Juvenile Justice Project

The past decade has seen significant improvements in the nation’s juvenile justice systems, driven by a growing body of research demonstrating what works to improve youth outcomes. As jurisdictions have taken steps to reform their systems, however, most of the attention has focused on reducing the number of youth in confinement facilities while comparatively less attention has been paid to the outcomes for youth who are diverted from confinement or who are returning to the community after confinement. While policymakers and practitioners increasingly recognize the importance of pursuing evidence-based strategies to improve these outcomes, many jurisdictions lack sufficient tools and guidance to successfully implement the policies and practices that are supported by research. Many jurisdictions also struggle with collecting data and measuring impact to ensure that their efforts are improving youth outcomes. Finally, it’s rare for key leaders from all three branches of government to have a shared understanding of system needs and to collaborate in reform initiatives.

The Council of State Governments (CSG) Justice Center’s Juvenile Justice Project seeks to provide guidance and support to state and local officials and other key stakeholders in the field who are working to address these challenges. The Project is designed with the following four objectives:

  1. Highlight the strategies that research demonstrates improves youth outcomes and synthesize these strategies through a white paper for the juvenile justice field.
  2. Provide technical assistance and tools to help states translate “big picture concepts” into policy and practice.
  3. Promote efforts by policymakers and system administrators to improve their ability to measure youth outcomes, and to use this data to guide policy, practice, and resource-allocation decisions.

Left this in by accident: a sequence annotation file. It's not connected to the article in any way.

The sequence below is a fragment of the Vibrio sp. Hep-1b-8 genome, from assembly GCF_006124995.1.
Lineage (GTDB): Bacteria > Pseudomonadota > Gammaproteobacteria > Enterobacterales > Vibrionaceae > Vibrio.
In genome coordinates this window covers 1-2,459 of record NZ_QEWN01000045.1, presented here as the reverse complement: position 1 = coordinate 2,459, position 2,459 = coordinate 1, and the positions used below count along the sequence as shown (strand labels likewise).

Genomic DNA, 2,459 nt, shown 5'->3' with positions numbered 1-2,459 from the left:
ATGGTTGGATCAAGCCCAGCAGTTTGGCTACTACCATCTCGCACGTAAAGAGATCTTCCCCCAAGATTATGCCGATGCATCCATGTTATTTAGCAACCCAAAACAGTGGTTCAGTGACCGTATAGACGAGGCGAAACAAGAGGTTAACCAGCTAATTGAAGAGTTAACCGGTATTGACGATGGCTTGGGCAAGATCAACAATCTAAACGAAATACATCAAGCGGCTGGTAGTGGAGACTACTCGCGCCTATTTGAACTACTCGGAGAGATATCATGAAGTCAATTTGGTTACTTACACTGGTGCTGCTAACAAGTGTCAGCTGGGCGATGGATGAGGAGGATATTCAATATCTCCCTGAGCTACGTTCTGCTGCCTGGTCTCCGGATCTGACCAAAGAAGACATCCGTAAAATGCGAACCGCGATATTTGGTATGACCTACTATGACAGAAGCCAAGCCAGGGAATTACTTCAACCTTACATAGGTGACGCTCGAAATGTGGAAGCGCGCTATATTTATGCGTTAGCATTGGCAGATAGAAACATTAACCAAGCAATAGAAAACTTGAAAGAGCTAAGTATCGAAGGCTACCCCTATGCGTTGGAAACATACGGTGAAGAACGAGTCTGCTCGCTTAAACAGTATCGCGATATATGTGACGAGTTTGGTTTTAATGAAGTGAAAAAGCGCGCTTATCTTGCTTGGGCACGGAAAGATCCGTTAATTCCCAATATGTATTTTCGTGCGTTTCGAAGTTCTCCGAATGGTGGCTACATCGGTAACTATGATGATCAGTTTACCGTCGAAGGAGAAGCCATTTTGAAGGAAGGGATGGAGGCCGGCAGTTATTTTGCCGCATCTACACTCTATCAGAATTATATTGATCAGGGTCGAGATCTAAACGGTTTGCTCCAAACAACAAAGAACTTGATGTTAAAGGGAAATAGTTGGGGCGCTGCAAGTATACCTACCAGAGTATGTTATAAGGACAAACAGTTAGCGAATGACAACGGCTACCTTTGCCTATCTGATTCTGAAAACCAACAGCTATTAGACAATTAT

4. Galvanize inter-branch teams of state policymakers to develop plans that will improve outcomes for youth involved in the juvenile justice system.

The Justice Center’s work in the area of juvenile justice builds upon research pioneered and supported by key partners, including the Annie E. Casey Foundation’s Juvenile Detention Alternatives Initiative, the John D. and Catherine T. MacArthur Foundation’s Models for Change Initiative, Georgetown University’s Center on Juvenile Justice Reform, the Council of Juvenile Correctional Administrators, the National Center for Mental Health and Juvenile Justice, the Office of Juvenile Justice and Delinquency Prevention, and others. This Project is supported by the U.S. Department of Justice and the MacArthur Foundation.

In addition to the Juvenile Justice Project, the CSG Justice Center provides technical assistance to juvenile justice programs that receive grant funding through the Second Chance Act and Justice and Mental Health Collaboration Program through two U.S. Department of Justice initiatives: the National Reentry Resource Center (NRRC) and the Justice and Mental Health Collaboration Program (JMHCP). For more information and resources related to “what works” to improve youth reentry and overall juvenile justice outcomes, please visit the Juvenile Justice Reentry page. To learn more about youth behavioral health issues, please visit the Mental Health page.

The Juvenile Justice Project builds upon the efforts of the Office of Juvenile Justice and Delinquency Prevention and national private foundations, which have made transforming the philosophy and practice of the juvenile justice system a key priority.

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the center for investigative reporting

Alone: Teens in Solitary Confinement

This documentary from The Center for Investigative Reporting captures the stories of youth who have been in solitary confinement, and includes perspectives from youth and correctional personnel.

Screenshot 2014-06-24 10.55.03

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This video from the Bureau of Justice Assistance, the Office of Juvenile Justice and Delinquency Prevention, and National Gang Center features perspectives and insight from gang researchers, practitioners, and youth who were previously involved in gangs.

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